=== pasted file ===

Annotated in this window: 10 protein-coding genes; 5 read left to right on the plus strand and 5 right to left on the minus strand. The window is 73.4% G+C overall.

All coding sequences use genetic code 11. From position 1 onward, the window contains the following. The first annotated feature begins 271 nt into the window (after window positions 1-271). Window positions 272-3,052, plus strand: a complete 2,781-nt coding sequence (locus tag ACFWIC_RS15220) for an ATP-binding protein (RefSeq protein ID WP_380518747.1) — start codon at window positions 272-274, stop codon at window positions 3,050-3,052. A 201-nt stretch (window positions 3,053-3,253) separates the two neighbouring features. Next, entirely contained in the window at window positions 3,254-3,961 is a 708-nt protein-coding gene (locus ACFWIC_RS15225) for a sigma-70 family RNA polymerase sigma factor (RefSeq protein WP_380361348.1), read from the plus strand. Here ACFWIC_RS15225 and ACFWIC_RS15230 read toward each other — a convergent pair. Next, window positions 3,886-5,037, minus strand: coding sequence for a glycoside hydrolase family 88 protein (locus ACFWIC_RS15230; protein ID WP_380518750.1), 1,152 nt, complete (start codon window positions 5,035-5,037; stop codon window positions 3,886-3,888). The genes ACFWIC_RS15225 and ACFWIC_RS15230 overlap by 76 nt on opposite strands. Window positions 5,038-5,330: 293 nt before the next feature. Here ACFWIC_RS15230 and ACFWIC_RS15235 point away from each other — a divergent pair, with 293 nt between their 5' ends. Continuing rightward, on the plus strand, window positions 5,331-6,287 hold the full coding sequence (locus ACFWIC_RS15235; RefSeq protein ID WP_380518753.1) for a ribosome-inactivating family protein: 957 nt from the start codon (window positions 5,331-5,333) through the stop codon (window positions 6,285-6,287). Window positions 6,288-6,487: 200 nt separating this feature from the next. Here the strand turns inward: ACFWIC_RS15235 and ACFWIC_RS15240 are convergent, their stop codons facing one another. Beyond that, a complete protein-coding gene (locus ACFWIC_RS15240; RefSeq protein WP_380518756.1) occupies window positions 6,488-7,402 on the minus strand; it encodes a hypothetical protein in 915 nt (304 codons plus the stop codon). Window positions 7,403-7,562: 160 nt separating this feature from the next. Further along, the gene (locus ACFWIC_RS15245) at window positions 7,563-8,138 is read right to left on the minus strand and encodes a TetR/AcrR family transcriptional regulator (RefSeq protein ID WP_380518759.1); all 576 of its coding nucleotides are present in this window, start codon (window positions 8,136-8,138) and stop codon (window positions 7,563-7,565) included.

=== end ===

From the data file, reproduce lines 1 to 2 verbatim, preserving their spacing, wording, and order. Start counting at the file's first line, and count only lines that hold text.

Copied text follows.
Annotated in this window: 10 protein-coding genes; 5 read left to right on the plus strand and 5 right to left on the minus strand. The window is 73.4% G+C overall.

All coding sequences use genetic code 11. From position 1 onward, the window contains the following. The first annotated feature begins 271 nt into the window (after window positions 1-271). Window positions 272-3,052, plus strand: a complete 2,781-nt coding sequence (locus tag ACFWIC_RS15220) for an ATP-binding protein (RefSeq protein ID WP_380518747.1) — start codon at window positions 272-274, stop codon at window positions 3,050-3,052. A 201-nt stretch (window positions 3,053-3,253) separates the two neighbouring features. Next, entirely contained in the window at window positions 3,254-3,961 is a 708-nt protein-coding gene (locus ACFWIC_RS15225) for a sigma-70 family RNA polymerase sigma factor (RefSeq protein WP_380361348.1), read from the plus strand. Here ACFWIC_RS15225 and ACFWIC_RS15230 read toward each other — a convergent pair. Next, window positions 3,886-5,037, minus strand: coding sequence for a glycoside hydrolase family 88 protein (locus ACFWIC_RS15230; protein ID WP_380518750.1), 1,152 nt, complete (start codon window positions 5,035-5,037; stop codon window positions 3,886-3,888). The genes ACFWIC_RS15225 and ACFWIC_RS15230 overlap by 76 nt on opposite strands. Window positions 5,038-5,330: 293 nt before the next feature. Here ACFWIC_RS15230 and ACFWIC_RS15235 point away from each other — a divergent pair, with 293 nt between their 5' ends. Continuing rightward, on the plus strand, window positions 5,331-6,287 hold the full coding sequence (locus ACFWIC_RS15235; RefSeq protein ID WP_380518753.1) for a ribosome-inactivating family protein: 957 nt from the start codon (window positions 5,331-5,333) through the stop codon (window positions 6,285-6,287). Window positions 6,288-6,487: 200 nt separating this feature from the next. Here the strand turns inward: ACFWIC_RS15235 and ACFWIC_RS15240 are convergent, their stop codons facing one another. Beyond that, a complete protein-coding gene (locus ACFWIC_RS15240; RefSeq protein WP_380518756.1) occupies window positions 6,488-7,402 on the minus strand; it encodes a hypothetical protein in 915 nt (304 codons plus the stop codon). Window positions 7,403-7,562: 160 nt separating this feature from the next. Further along, the gene (locus ACFWIC_RS15245) at window positions 7,563-8,138 is read right to left on the minus strand and encodes a TetR/AcrR family transcriptional regulator (RefSeq protein ID WP_380518759.1); all 576 of its coding nucleotides are present in this window, start codon (window positions 8,136-8,138) and stop codon (window positions 7,563-7,565) included.